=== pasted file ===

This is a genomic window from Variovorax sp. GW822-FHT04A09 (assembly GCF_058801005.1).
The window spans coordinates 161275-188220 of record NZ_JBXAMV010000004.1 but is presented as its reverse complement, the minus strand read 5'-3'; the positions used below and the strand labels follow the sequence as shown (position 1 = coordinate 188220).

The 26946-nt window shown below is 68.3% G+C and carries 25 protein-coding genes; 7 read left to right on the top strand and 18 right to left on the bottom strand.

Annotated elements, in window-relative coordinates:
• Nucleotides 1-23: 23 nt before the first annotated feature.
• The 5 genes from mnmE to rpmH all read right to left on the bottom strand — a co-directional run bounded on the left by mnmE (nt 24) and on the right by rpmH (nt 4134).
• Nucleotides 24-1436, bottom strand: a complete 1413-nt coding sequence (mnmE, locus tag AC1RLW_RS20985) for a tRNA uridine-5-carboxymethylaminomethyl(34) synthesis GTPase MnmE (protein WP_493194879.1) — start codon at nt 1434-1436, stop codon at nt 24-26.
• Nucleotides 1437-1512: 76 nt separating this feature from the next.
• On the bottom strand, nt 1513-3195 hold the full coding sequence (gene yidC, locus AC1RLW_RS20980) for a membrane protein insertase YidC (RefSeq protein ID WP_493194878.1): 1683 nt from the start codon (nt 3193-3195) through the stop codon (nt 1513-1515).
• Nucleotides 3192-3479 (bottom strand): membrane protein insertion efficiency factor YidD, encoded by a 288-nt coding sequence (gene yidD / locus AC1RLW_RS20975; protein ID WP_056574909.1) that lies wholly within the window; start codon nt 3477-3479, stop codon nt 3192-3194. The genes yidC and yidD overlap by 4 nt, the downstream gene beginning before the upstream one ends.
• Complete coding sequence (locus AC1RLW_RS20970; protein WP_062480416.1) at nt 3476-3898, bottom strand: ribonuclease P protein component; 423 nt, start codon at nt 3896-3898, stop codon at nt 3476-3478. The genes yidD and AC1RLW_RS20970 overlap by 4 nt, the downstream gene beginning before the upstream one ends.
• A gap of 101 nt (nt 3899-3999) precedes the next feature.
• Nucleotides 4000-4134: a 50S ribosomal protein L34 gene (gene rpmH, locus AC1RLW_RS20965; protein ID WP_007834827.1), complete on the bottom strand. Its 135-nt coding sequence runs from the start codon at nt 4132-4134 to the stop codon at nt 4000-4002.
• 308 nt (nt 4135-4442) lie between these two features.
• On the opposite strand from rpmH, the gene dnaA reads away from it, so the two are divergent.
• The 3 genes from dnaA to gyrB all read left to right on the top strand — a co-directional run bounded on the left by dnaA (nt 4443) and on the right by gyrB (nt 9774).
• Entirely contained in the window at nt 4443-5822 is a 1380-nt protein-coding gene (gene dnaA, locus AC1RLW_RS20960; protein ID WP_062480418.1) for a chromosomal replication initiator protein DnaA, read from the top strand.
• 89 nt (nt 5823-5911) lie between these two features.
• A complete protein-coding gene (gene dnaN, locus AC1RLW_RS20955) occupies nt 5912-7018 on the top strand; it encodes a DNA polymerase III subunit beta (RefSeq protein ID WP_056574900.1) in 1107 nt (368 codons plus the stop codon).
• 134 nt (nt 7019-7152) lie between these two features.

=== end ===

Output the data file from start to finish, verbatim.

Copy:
This is a genomic window from Variovorax sp. GW822-FHT04A09 (assembly GCF_058801005.1).
The window spans coordinates 161275-188220 of record NZ_JBXAMV010000004.1 but is presented as its reverse complement, the minus strand read 5'-3'; the positions used below and the strand labels follow the sequence as shown (position 1 = coordinate 188220).

The 26946-nt window shown below is 68.3% G+C and carries 25 protein-coding genes; 7 read left to right on the top strand and 18 right to left on the bottom strand.

Annotated elements, in window-relative coordinates:
• Nucleotides 1-23: 23 nt before the first annotated feature.
• The 5 genes from mnmE to rpmH all read right to left on the bottom strand — a co-directional run bounded on the left by mnmE (nt 24) and on the right by rpmH (nt 4134).
• Nucleotides 24-1436, bottom strand: a complete 1413-nt coding sequence (mnmE, locus tag AC1RLW_RS20985) for a tRNA uridine-5-carboxymethylaminomethyl(34) synthesis GTPase MnmE (protein WP_493194879.1) — start codon at nt 1434-1436, stop codon at nt 24-26.
• Nucleotides 1437-1512: 76 nt separating this feature from the next.
• On the bottom strand, nt 1513-3195 hold the full coding sequence (gene yidC, locus AC1RLW_RS20980) for a membrane protein insertase YidC (RefSeq protein ID WP_493194878.1): 1683 nt from the start codon (nt 3193-3195) through the stop codon (nt 1513-1515).
• Nucleotides 3192-3479 (bottom strand): membrane protein insertion efficiency factor YidD, encoded by a 288-nt coding sequence (gene yidD / locus AC1RLW_RS20975; protein ID WP_056574909.1) that lies wholly within the window; start codon nt 3477-3479, stop codon nt 3192-3194. The genes yidC and yidD overlap by 4 nt, the downstream gene beginning before the upstream one ends.
• Complete coding sequence (locus AC1RLW_RS20970; protein WP_062480416.1) at nt 3476-3898, bottom strand: ribonuclease P protein component; 423 nt, start codon at nt 3896-3898, stop codon at nt 3476-3478. The genes yidD and AC1RLW_RS20970 overlap by 4 nt, the downstream gene beginning before the upstream one ends.
• A gap of 101 nt (nt 3899-3999) precedes the next feature.
• Nucleotides 4000-4134: a 50S ribosomal protein L34 gene (gene rpmH, locus AC1RLW_RS20965; protein ID WP_007834827.1), complete on the bottom strand. Its 135-nt coding sequence runs from the start codon at nt 4132-4134 to the stop codon at nt 4000-4002.
• 308 nt (nt 4135-4442) lie between these two features.
• On the opposite strand from rpmH, the gene dnaA reads away from it, so the two are divergent.
• The 3 genes from dnaA to gyrB all read left to right on the top strand — a co-directional run bounded on the left by dnaA (nt 4443) and on the right by gyrB (nt 9774).
• Entirely contained in the window at nt 4443-5822 is a 1380-nt protein-coding gene (gene dnaA, locus AC1RLW_RS20960; protein ID WP_062480418.1) for a chromosomal replication initiator protein DnaA, read from the top strand.
• 89 nt (nt 5823-5911) lie between these two features.
• A complete protein-coding gene (gene dnaN, locus AC1RLW_RS20955) occupies nt 5912-7018 on the top strand; it encodes a DNA polymerase III subunit beta (RefSeq protein ID WP_056574900.1) in 1107 nt (368 codons plus the stop codon).
• 134 nt (nt 7019-7152) lie between these two features.